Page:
Today is Good Friday, the day when Christians all over the world remember Jesus' death on the cross.
Over at TV Tropes we have a fairly large category called "Crowning Moment of Awesome", which details awesome moments that occur in fiction and also in real life.
We don't have a section on religion, but if we did, the Crucifixion would have to go on the last.
I've been spending some time over the last few days thinking about the whole story of Holy Week. There are just so many great aspects of it, that show just how amazing God is.
The entry into Jerusalem. Jesus comes into a city on a donkey and people mob him. I'm guessing the palm leaves were for the colt, to protect its feet. That donkey must have had a great story to tell to his peers for the rest of his life. It's also entirely different to traditional triumphant entries- but Jesus was no conventional hero. He was- and still is- so much cooler.
He never ran any earthly body, never ran for office. His only paid job was as a self-employed carpenter. He lived for 33 and a third years. He wrote no books and directly preached to only a few hundred thousand.
Yet this man, the Son of God, has influenced the entire of global history for the past 2000 years. That shows the power of God. Thanks to Jesus, many, many good works have been done as well. I admit that he has been misused for evil by many people, but the good he has achieved far out weighs that. Do you think that we'd have as little poverty as we do in this country without the impact of Christianity?
The Gospels differ over when precisely Jesus cast out the money-changers from the Temple. I'm perfectly happy for him to have done it twice. It's a dramatic enough event and shows a side of Jesus that people sometimes ignore. Yes, he is nice, but he can also be very angry at times.
He used skilled rhetoric and intelligence, not force of arms, to attack the corrupt society of his day. If it wasn't for Jesus, we'd have far more wars these days.
The authorities felt threatened by him. The powerful generally don't like anything that threatens their own position. In this case, the High Council were worried about their income from sacrifices and endangering their own good relations with an imperialist force. So, they falsely accused Jesus of blasphemy, subjected him to an unfair trial and executed him.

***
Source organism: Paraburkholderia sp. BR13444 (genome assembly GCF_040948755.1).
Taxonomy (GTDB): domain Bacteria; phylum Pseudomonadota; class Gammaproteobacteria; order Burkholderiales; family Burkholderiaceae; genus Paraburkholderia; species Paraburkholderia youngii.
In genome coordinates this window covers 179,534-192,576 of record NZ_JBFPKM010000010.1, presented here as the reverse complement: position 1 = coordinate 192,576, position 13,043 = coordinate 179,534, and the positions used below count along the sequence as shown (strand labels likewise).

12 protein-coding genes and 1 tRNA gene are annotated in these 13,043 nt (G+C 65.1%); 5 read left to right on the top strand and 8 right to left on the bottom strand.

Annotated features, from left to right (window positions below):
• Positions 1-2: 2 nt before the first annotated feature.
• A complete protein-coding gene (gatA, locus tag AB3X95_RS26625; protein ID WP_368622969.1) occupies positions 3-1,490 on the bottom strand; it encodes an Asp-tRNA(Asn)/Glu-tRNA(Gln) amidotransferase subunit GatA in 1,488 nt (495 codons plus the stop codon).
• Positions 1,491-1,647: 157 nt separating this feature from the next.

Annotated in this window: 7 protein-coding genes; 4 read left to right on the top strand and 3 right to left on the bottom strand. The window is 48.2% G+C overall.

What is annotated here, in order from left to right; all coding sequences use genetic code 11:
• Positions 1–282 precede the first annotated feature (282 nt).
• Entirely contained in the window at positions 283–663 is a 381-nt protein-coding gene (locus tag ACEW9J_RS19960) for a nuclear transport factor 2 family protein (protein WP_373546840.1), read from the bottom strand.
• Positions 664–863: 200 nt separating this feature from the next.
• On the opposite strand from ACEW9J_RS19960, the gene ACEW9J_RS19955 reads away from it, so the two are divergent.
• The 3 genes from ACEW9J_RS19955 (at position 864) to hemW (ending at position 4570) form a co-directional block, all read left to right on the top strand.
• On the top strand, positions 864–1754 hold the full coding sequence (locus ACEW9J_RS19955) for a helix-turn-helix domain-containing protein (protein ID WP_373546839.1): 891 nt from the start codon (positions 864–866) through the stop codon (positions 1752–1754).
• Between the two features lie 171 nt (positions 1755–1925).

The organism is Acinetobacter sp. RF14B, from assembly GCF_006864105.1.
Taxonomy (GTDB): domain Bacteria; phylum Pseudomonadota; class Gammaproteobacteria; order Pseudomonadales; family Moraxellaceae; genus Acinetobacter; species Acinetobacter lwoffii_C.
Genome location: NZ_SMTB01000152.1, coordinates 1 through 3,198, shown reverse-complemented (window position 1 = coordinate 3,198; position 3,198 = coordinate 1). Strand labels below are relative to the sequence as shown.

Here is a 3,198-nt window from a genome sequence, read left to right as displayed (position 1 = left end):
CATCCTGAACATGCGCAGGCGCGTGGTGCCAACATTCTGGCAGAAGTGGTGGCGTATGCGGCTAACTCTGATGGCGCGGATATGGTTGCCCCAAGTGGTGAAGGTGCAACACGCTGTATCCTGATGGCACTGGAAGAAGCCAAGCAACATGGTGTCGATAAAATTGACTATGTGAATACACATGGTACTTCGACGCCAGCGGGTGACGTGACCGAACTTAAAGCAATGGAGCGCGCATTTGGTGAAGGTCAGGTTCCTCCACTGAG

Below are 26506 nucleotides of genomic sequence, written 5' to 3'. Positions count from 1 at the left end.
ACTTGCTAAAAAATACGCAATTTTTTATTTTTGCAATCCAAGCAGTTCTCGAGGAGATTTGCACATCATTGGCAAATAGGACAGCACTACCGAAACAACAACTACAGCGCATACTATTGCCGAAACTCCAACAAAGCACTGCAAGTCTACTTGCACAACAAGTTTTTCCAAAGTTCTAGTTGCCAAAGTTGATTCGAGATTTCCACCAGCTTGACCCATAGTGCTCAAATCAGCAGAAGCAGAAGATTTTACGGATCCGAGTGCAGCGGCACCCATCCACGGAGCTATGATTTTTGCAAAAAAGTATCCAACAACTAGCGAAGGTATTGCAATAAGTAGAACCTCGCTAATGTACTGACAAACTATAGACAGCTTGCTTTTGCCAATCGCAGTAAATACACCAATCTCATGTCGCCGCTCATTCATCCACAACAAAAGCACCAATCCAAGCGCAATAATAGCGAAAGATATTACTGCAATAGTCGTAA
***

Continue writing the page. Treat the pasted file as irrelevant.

On to the Last Supper. Few of us know precisely when we are going to die. It tends to come rather suddenly. Those who know to the precise hour tend to be facing execution.
The Garden of Gethsemane. Jesus must have been terrified. He knew, he knew, that in less than 24 hours, he was going to be flogged, stripped naked and nailed to a cross. He was going to be taunted by a crowd who had earlier supported him and then he was going to die.
He knew he had a way out- he could have fled Jerusalem altogether. He knew Judas was going to betray him- he could have killed him. Yet he chose to face his fate.
He could have made a spectacular demonstration of his power and come off the cross. That would be the predictable thing to do. But Jesus was anything but predictable.
In fact, the evidence of what was going to happen was there, people just interpreted it wrongly.
It had to happen this way. If Jesus had done the "predictable" thing, people wouldn't have believed him.
Witness the Resurrection. It was observed by two women. Women didn't have much respect in society back then.
Jesus was spectacular by not being spectacular. In fact he still is. In the continuing provision for us, the hope he has offered for millions (I am sure many more suicides would occur without Jesus helping people), the miracles that still occur, he shows the awesome power of God.